Longing to mellow: making the transition from performer to parent

So its official: my wife has begun her maternity leave and we are gearing up for a new arrival.  My workroom has become a nursery, my kit has been downsized and relocated and my diary has been cleared for a time I’d ideally like to take paternity leave.  See, I’m already learning to compromise what I want for my offspring.

Before the chaos begins I wanted to put down how I think becoming a father will affect me as person and a performer and particularly what the transition to being parent will do for two of my most major faults.

Its funny but when you talk to people about becoming a parent everybody becomes a storyteller.  They’ll gleefully recount horrific tales of sleep deprivation and dirty nappies to you.  Well there’s nothing we can do about it.  We can’t change our minds or run away from this; we have to accept that these things are probably going to happen and that things will change.

The problem is that to a point John the performer lives in denial (and that’s definitely not the Egyptian river!).  The boy who made a hobby his career and then blurred the lines between a lifestyle and a life isn’t altogether comfortable with his bubble being burst by a baby.  I’m a workaholic and I worry about generating work and the quality of my delivery a lot.  I can be pretty single minded about work and about doing a good job all the time.  This kind of micro-managing isn’t useful or healthy at the best of times and whilst my wife and family tolerate it a baby won’t.  Fortunately I am not so deluded that I don’t already see this.  Yes family commitments will mean I’ll have to be more considered when accepting work but that’s not a reason to press the panic button.  Reevaluating my work life balance is the order of the day and that’s a good thing.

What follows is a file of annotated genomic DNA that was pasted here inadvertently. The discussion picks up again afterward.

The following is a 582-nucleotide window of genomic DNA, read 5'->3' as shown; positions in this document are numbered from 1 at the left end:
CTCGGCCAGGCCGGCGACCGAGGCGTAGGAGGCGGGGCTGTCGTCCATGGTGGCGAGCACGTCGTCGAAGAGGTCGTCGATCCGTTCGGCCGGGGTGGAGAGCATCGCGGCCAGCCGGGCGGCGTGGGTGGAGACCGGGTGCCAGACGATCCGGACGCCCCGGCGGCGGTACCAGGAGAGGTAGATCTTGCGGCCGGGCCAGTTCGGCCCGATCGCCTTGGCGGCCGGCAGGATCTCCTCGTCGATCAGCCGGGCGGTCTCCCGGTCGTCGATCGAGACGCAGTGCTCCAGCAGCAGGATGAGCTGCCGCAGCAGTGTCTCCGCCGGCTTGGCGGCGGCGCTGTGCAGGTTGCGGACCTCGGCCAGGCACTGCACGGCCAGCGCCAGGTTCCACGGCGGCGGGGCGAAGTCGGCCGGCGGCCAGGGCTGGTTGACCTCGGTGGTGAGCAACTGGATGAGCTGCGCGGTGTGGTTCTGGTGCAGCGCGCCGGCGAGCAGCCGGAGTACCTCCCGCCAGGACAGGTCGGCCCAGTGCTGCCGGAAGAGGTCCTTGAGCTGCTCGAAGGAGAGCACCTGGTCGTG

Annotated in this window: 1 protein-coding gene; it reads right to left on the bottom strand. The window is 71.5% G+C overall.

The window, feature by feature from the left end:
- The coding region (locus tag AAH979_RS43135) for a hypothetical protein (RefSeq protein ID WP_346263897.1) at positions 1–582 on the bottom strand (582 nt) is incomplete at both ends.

I am happy to admit that I don’t know the first thing about being a parent but I have a busy mind which requires a focus (read more about my latest personal challenge here) perhaps focusing on something or someone else a little more selflessly will lead me to become more mellow in my approach to work as I see firsthand what’s really important in the grander scheme of things.  Yes I have to provide for my family but as a self employed storyteller I have a tremendous opportunity to spend more time with my newborn than most new Dads get and I need to make the most of that.   May be I will allow myself a break and some perspective or maybe I’ll just have something else to stress about.  Who knows.  You see, people have said how lucky my baby will be to have a storyteller as a father but I’d sooner she felt lucky because it was me.

So I say bring it on; bring on the sleepless nights and dirty nappies because whilst I’m definitely not prepared for a baby I am ready to give a performance for a lifetime as a Daddy.